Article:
Mark Lawrence moved from Utah to San Francisco in 1982 and was living with a friend. Not long after Lawrence arrived, his friend was diagnosed with AIDS. Six months later, he died.

It was the early days of what would grow into an epidemic. “It was a completely different attitude [than in Utah] because everyone knew somebody who was sick or who had died,” Lawrence said.

He remembers he would go to a club or a party and see people he knew and the next time he went back, they would be gone. At its peak the local weekly newspaper would include between 100 and 200 obituaries for people claimed by the disease.

Today, the risk of HIV seems abstract. It wasn’t then.

“It was terrifying,” he said. He responded by withdrawing and focusing on his work. But in 1989, he got the news: He was HIV positive.

“I thought, well, I wasn’t going to be around much longer,” he said. “In 1989 an HIV diagnosis was pretty much a death sentence, it was time to get your things in order.”

Robert Gehrke

Lawrence told the owner of the restaurant he managed about the diagnosis and he was fired. He started treatment at San Francisco General Hospital, but eventually ended up getting treated by Kristen Riess, a pioneer in the field of HIV treatment.

Lawrence was one of the lucky ones who beat the odds. Since the first reported case in 1981, an estimated 700,000 people have died from AIDS in the U.S., more than died in the Civil War. In 1995, AIDS deaths reached their peak, claiming 99 Utahns and approximately 50,000 people nationwide.

Advances in treatment and prevention have led to a sharp decline in deaths. Treatments can knock down the disease to the point it can’t even be detected in the blood stream — although it cannot be completely eliminated.

It is, with treatment, a chronic condition, one which 2,965 Utahns are living with, according to a report last month from the state Department of Health. Their life spans are virtually the same as people without HIV.

And while treatments have improved, huge strides have also been made on preventing the spread of the virus. In 2012, the U.S. Food and Drug Administration approved a medication that reduces the transmission of HIV through sex by 99% and by 74% among intravenous drug users.

“If you could get everyone on it, we could end the epidemic. We could end the spread of HIV,” said Adam Spivak, a doctor of infectious disease at the University of Utah who specializes in HIV treatment and research. “Unfortunately, in our current health care situation in the United States, that’s a fantasy.”

A month supply of the daily pills costs about $7 to make, but Gilead Sciences, which has patented the drug, charges about $1,800, putting it out of reach for the uninsured. (The federal government is suing Gilead, alleging the drug was actually developed by government researchers.)

Last year, based on the recommendation of his students, Spivak got the OK from the university to open its Redwood clinic when it’s not in use and he and his medical student volunteers provide testing for HIV and other STDs, and prescribe a 90-day supply of the preventive drug — which Gilead provides for free with a doctor’s prescription to uninsured patients.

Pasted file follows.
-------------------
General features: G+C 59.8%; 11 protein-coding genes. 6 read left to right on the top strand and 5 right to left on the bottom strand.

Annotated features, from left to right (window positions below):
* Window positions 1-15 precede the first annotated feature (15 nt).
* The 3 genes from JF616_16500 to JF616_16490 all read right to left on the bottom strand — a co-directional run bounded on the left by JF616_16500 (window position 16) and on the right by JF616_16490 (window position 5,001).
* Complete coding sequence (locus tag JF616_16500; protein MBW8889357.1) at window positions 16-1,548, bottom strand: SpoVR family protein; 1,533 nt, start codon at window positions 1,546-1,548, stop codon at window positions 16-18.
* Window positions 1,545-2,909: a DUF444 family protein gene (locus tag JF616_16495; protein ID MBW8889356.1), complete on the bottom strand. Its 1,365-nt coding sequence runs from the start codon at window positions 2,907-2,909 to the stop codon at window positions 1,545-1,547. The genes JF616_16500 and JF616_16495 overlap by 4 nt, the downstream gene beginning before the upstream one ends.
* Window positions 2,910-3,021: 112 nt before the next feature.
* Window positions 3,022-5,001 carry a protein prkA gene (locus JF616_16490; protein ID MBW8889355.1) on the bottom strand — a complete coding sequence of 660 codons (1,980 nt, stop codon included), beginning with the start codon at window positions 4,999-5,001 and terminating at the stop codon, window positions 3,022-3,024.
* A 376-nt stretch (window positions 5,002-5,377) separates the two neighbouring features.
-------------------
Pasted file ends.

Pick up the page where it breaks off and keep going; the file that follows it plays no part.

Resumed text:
Spivak said that, when it opened in 2018, it was only the second fully free HIV prevention clinic in the country and, since then it has seen more than 250 at-risk patients recommended by the Utah AIDS Foundation and other community organizations.

Now Spivak wants to expand its scope — working with Naloxone Utah, which runs the state’s needle exchange program, to conduct more outreach to intravenous drug users, a difficult high-risk population with whom to connect.

They are also exploring using telehealth to reach into rural Utah, which continues to have high rates of sexually transmitted diseases, but few resources and little HIV testing.

The preventive treatment pays off. Keeping two people from contracting HIV offset the costs of operating the clinic for an entire year.

But it’s not free. Thursday night, the Utah AIDS Foundation is partnering with Spivak to split the proceeds of its annual “Red Party 2019,” held to mark World AIDS Day, which was this week. (Tickets are available at utahaids.org.)

The foundation uses its resources to do its own free HIV and STD testing, provides case management services for HIV-positive individuals, helps to connect people to treatment resources, hosts support groups and offers a food pantry and holiday meals to HIV positive Utahns.

With an HIV diagnosis no longer a death sentence, the aim, said Utah AIDS Foundation Executive Director Ahmer Afroz, is “focusing [patients] on going from surviving to thriving.”

The stigma of HIV remains, however.

That stigma, Afroz said, can keep people from getting checked and can deter doctors from testing for the virus.

So, starting in January, the Utah Department of Health will launch a public awareness campaign to drive home the point that, “here in Utah, HIV affects our friends, our neighbors and our families,” said Erin Fratto with the state’s Division of Disease Control and Prevention.

All of this is contributing to a goal that seemed unimaginable two decades ago: Eradicating HIV.

“We have the ability,” Spivak said, “to knock this disease out.”

“Dr. Reis told me that, too: ‘We’re going to see a cure,” Lawrence said. “Back in 1989, it’s something I never thought I’d be around to see.”